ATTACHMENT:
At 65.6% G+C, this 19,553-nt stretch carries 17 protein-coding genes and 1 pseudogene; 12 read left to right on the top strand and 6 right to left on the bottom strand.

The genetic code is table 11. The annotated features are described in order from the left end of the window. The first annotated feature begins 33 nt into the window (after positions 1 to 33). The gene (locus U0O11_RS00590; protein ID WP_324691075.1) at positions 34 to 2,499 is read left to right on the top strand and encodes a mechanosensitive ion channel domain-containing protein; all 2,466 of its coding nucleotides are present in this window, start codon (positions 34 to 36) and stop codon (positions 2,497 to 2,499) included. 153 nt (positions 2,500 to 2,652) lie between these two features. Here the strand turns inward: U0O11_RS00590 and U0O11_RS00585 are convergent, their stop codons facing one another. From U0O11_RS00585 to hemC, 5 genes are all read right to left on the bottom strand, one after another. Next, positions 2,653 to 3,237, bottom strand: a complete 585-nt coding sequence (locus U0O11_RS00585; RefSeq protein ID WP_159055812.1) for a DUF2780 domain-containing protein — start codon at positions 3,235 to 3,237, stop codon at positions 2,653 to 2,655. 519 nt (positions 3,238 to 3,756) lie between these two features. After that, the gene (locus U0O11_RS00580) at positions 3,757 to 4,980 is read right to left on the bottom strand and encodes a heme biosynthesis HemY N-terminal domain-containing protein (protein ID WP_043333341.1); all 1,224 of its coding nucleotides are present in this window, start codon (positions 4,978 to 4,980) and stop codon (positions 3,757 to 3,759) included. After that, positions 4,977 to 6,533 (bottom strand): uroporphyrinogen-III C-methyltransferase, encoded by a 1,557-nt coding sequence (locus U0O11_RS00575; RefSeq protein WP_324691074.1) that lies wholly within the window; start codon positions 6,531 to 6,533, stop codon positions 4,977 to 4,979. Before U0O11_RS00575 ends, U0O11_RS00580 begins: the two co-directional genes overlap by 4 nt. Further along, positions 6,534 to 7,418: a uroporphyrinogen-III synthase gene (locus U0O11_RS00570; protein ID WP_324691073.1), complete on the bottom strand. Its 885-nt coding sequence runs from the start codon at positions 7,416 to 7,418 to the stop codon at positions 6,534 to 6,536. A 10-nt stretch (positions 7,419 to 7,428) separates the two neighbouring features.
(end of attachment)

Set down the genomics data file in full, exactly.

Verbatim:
At 65.6% G+C, this 19,553-nt stretch carries 17 protein-coding genes and 1 pseudogene; 12 read left to right on the top strand and 6 right to left on the bottom strand.

The genetic code is table 11. The annotated features are described in order from the left end of the window. The first annotated feature begins 33 nt into the window (after positions 1 to 33). The gene (locus U0O11_RS00590; protein ID WP_324691075.1) at positions 34 to 2,499 is read left to right on the top strand and encodes a mechanosensitive ion channel domain-containing protein; all 2,466 of its coding nucleotides are present in this window, start codon (positions 34 to 36) and stop codon (positions 2,497 to 2,499) included. 153 nt (positions 2,500 to 2,652) lie between these two features. Here the strand turns inward: U0O11_RS00590 and U0O11_RS00585 are convergent, their stop codons facing one another. From U0O11_RS00585 to hemC, 5 genes are all read right to left on the bottom strand, one after another. Next, positions 2,653 to 3,237, bottom strand: a complete 585-nt coding sequence (locus U0O11_RS00585; RefSeq protein ID WP_159055812.1) for a DUF2780 domain-containing protein — start codon at positions 3,235 to 3,237, stop codon at positions 2,653 to 2,655. 519 nt (positions 3,238 to 3,756) lie between these two features. After that, the gene (locus U0O11_RS00580) at positions 3,757 to 4,980 is read right to left on the bottom strand and encodes a heme biosynthesis HemY N-terminal domain-containing protein (protein ID WP_043333341.1); all 1,224 of its coding nucleotides are present in this window, start codon (positions 4,978 to 4,980) and stop codon (positions 3,757 to 3,759) included. After that, positions 4,977 to 6,533 (bottom strand): uroporphyrinogen-III C-methyltransferase, encoded by a 1,557-nt coding sequence (locus U0O11_RS00575; RefSeq protein WP_324691074.1) that lies wholly within the window; start codon positions 6,531 to 6,533, stop codon positions 4,977 to 4,979. Before U0O11_RS00575 ends, U0O11_RS00580 begins: the two co-directional genes overlap by 4 nt. Further along, positions 6,534 to 7,418: a uroporphyrinogen-III synthase gene (locus U0O11_RS00570; protein ID WP_324691073.1), complete on the bottom strand. Its 885-nt coding sequence runs from the start codon at positions 7,416 to 7,418 to the stop codon at positions 6,534 to 6,536. A 10-nt stretch (positions 7,419 to 7,428) separates the two neighbouring features.